Political leader J.C. Watts was born on November 18, 1957 in Eufaula, Oklahoma to J.C. Watts, Sr. and Helen Watts. Watts originally attended Booker T. Washington Elementary School in Eufaula, but became one of two children to integrate Jefferson Davis Elementary School in 1964. Watts graduated from Eufaula High School in 1976. Watts attended the University of Oklahoma and was starting quarterback for the football team in 1979, and led the team to two Orange Bowls victories and two Big Eight championships. Watts graduated in 1981 with his B.A. degree in journalism.
In 1981, Watts joined the Ottawa Rough Riders, a team in the Canadian Football League. He led the team to the Grey Cup the same year and was named Most Valuable Player. In 1985, Watts joined the Toronto Argonauts, where he played his final season in the CFL. In 1987, Watts became a youth minister at Sunnyvale Baptist Church in Del City, Oklahoma. In the same year, he founded Ironhead Construction and Watts Energy. In 1990, Watts was elected to the Oklahoma Corporation Commission. In 1992, he became the commission’s chairman and served until his term ended in 1995. In 1994, Watts was elected to the House of Representatives from Oklahoma’s 4th District. Watts was reelected as representative in 1996, 1998, and 2000. During his tenure in the House of Representatives, he served on the Armed Services Committee, the Banking and Financial Services Committee, and the House Transportation and Infrastructure Committee. In 1997, Watts was chosen by House Speaker Newt Gingrich to deliver the Republican Party’s response to President Clinton’s State of the Union address. In 1998, Watts was elected as House Republican Conference Chair. After serving in U.S. Congress, Watts founded J.C. Watts Companies in 2003 and the J.C. & Frankie Watts Foundation in 2005. In 2017, Watts announced the 2018 launch of the Black Television News Channel.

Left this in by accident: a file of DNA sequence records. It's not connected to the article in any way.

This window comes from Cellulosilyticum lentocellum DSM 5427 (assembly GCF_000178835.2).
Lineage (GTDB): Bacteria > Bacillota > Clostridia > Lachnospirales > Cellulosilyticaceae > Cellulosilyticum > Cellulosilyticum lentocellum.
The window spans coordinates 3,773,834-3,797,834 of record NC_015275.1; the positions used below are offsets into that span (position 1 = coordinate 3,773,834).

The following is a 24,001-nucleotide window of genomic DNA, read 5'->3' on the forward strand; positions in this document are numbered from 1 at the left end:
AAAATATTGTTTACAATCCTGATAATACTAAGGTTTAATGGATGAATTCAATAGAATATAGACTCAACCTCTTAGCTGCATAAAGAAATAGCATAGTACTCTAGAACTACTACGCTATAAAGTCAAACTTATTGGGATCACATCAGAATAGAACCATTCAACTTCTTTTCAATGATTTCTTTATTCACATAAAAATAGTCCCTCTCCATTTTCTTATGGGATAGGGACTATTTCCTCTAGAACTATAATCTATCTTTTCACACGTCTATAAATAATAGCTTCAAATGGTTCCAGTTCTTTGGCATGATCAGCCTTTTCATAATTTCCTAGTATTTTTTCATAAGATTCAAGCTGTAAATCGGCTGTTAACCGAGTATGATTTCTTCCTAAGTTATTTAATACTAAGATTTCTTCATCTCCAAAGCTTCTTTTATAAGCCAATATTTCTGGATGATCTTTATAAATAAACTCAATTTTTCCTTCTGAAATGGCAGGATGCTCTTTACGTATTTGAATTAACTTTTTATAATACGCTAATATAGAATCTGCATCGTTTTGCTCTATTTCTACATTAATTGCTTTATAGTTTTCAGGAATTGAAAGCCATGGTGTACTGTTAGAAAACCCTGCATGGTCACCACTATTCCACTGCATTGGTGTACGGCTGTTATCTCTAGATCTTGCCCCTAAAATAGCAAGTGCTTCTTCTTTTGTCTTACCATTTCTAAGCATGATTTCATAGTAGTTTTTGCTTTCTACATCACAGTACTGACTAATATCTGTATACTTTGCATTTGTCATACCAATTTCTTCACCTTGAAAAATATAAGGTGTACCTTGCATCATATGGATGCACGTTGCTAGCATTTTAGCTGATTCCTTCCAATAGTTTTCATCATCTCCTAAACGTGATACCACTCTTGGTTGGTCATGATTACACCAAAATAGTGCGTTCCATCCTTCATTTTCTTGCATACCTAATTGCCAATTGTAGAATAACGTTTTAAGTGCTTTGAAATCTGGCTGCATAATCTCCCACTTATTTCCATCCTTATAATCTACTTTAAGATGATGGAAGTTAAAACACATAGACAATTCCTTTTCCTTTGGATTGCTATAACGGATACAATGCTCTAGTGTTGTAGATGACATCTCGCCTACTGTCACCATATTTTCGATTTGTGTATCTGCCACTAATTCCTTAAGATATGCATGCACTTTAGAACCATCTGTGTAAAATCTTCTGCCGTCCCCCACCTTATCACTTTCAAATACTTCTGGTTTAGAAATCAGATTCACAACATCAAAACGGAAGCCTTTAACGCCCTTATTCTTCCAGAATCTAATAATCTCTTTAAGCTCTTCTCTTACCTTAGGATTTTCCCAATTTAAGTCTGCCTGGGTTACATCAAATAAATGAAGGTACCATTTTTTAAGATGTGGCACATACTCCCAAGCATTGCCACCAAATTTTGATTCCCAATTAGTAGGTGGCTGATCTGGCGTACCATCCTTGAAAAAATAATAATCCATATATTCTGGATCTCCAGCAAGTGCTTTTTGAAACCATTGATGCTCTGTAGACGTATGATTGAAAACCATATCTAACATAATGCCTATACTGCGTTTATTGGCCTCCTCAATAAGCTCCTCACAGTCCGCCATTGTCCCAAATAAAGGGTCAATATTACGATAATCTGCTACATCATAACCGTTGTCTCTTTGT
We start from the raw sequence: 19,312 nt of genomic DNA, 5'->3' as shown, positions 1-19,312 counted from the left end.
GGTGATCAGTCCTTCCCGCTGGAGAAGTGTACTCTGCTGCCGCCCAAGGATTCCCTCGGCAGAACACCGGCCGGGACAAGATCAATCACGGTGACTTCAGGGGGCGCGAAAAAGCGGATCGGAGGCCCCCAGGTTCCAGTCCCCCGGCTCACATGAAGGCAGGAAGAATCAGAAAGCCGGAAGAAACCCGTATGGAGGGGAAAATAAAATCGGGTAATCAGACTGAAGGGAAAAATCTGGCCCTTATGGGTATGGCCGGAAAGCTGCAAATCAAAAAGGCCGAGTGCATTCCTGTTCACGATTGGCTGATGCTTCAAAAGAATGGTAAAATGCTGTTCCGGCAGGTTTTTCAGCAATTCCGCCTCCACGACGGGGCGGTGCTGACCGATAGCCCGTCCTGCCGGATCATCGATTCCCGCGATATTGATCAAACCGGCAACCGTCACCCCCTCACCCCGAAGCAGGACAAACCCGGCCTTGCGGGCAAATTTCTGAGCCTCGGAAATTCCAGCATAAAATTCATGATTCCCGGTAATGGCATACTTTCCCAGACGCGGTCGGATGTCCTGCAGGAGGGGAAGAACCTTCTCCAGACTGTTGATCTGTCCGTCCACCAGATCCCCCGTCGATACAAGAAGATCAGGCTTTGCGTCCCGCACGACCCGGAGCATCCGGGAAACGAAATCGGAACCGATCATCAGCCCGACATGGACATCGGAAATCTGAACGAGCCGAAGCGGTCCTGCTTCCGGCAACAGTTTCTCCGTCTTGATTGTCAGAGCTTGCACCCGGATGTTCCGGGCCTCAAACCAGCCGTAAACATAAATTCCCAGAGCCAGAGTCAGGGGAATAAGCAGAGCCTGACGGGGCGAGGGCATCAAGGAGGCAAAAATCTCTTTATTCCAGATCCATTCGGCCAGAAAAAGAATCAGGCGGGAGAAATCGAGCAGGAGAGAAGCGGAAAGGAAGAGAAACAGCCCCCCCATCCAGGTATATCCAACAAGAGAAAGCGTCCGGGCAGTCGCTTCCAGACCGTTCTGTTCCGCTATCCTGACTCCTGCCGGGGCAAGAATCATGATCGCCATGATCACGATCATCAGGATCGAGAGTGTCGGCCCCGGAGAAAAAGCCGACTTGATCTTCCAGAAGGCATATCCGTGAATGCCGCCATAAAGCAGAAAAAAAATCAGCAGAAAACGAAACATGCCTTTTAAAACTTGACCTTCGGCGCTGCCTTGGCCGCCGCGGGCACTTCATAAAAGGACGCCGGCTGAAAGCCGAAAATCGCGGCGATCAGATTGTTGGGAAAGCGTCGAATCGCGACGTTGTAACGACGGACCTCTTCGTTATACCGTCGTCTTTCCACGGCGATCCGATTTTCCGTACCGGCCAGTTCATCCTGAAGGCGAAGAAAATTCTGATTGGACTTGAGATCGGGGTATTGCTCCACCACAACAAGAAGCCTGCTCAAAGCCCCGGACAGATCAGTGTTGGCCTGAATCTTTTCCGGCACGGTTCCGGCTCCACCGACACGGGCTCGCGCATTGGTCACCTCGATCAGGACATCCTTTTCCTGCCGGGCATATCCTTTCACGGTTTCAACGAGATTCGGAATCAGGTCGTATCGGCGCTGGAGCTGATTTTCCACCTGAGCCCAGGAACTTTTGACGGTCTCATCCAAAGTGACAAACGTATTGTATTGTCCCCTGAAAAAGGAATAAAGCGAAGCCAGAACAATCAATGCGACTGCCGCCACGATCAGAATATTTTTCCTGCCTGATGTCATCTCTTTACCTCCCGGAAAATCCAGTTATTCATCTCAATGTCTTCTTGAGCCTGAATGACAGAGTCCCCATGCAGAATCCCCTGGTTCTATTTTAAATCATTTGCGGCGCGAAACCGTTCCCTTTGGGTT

Watts served as director of companies such as Dillards, Inc., CSX Corporation, and ITC Holdings. He also served as the CEO of Feed the Children in 2016. In 2002, Watts published his autobiography, What Color is Conservative?: My Life and My Politics. Watts was also recognized for his athletic ability. In 1992, J.C. Watts was inducted into the Orange Bowl Hall of Fame was inducted into the Oklahoma Sports Hall of Fame in 2014.
J.C. Watts and his wife, Frankie Watts, have five children: Kesha, Trey, Jerrel, Jennifer, and Julia.
J.C. Watts was interviewed by The HistoryMakers on November 1, 2017.